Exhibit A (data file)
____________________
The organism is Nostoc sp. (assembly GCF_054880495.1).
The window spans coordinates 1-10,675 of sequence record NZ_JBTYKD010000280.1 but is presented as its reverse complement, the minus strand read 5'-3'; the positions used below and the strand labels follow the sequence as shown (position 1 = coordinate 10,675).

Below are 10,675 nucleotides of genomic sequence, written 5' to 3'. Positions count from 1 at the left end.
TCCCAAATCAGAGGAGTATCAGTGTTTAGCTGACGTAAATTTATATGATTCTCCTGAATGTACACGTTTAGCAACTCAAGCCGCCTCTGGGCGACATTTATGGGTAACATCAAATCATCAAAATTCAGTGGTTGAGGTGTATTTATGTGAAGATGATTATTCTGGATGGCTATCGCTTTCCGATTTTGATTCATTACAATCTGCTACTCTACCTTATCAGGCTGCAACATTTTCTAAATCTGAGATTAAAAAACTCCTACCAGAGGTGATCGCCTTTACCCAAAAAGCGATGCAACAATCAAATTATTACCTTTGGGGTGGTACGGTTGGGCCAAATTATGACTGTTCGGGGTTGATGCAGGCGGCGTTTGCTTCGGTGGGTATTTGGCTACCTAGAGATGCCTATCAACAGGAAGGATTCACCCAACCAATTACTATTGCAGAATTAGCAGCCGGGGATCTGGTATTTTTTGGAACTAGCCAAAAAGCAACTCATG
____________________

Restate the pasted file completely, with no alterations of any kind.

The organism is Nostoc sp. (assembly GCF_054880495.1).
The window spans coordinates 1-10,675 of sequence record NZ_JBTYKD010000280.1 but is presented as its reverse complement, the minus strand read 5'-3'; the positions used below and the strand labels follow the sequence as shown (position 1 = coordinate 10,675).

Below are 10,675 nucleotides of genomic sequence, written 5' to 3'. Positions count from 1 at the left end.
TCCCAAATCAGAGGAGTATCAGTGTTTAGCTGACGTAAATTTATATGATTCTCCTGAATGTACACGTTTAGCAACTCAAGCCGCCTCTGGGCGACATTTATGGGTAACATCAAATCATCAAAATTCAGTGGTTGAGGTGTATTTATGTGAAGATGATTATTCTGGATGGCTATCGCTTTCCGATTTTGATTCATTACAATCTGCTACTCTACCTTATCAGGCTGCAACATTTTCTAAATCTGAGATTAAAAAACTCCTACCAGAGGTGATCGCCTTTACCCAAAAAGCGATGCAACAATCAAATTATTACCTTTGGGGTGGTACGGTTGGGCCAAATTATGACTGTTCGGGGTTGATGCAGGCGGCGTTTGCTTCGGTGGGTATTTGGCTACCTAGAGATGCCTATCAACAGGAAGGATTCACCCAACCAATTACTATTGCAGAATTAGCAGCCGGGGATCTGGTATTTTTTGGAACTAGCCAAAAAGCAACTCATG